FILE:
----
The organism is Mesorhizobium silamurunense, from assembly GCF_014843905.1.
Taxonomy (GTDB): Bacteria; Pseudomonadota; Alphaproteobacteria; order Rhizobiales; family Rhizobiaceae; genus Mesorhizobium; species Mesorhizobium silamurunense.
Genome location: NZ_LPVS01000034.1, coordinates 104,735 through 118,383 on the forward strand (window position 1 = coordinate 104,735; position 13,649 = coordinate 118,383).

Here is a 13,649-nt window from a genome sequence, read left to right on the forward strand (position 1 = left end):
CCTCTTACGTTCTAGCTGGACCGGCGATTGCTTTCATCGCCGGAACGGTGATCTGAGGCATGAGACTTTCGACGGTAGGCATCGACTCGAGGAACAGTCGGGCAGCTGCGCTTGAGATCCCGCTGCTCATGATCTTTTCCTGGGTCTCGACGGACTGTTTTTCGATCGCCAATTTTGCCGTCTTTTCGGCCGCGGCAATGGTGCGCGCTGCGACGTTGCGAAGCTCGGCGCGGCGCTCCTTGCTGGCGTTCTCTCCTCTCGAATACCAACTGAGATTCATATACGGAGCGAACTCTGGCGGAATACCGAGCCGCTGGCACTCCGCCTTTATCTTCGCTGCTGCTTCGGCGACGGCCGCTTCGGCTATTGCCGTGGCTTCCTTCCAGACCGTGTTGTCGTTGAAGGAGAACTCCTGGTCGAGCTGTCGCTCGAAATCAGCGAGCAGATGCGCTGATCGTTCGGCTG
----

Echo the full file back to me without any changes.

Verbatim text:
The organism is Mesorhizobium silamurunense, from assembly GCF_014843905.1.
Taxonomy (GTDB): Bacteria; Pseudomonadota; Alphaproteobacteria; order Rhizobiales; family Rhizobiaceae; genus Mesorhizobium; species Mesorhizobium silamurunense.
Genome location: NZ_LPVS01000034.1, coordinates 104,735 through 118,383 on the forward strand (window position 1 = coordinate 104,735; position 13,649 = coordinate 118,383).

Here is a 13,649-nt window from a genome sequence, read left to right on the forward strand (position 1 = left end):
CCTCTTACGTTCTAGCTGGACCGGCGATTGCTTTCATCGCCGGAACGGTGATCTGAGGCATGAGACTTTCGACGGTAGGCATCGACTCGAGGAACAGTCGGGCAGCTGCGCTTGAGATCCCGCTGCTCATGATCTTTTCCTGGGTCTCGACGGACTGTTTTTCGATCGCCAATTTTGCCGTCTTTTCGGCCGCGGCAATGGTGCGCGCTGCGACGTTGCGAAGCTCGGCGCGGCGCTCCTTGCTGGCGTTCTCTCCTCTCGAATACCAACTGAGATTCATATACGGAGCGAACTCTGGCGGAATACCGAGCCGCTGGCACTCCGCCTTTATCTTCGCTGCTGCTTCGGCGACGGCCGCTTCGGCTATTGCCGTGGCTTCCTTCCAGACCGTGTTGTCGTTGAAGGAGAACTCCTGGTCGAGCTGTCGCTCGAAATCAGCGAGCAGATGCGCTGATCGTTCGGCTG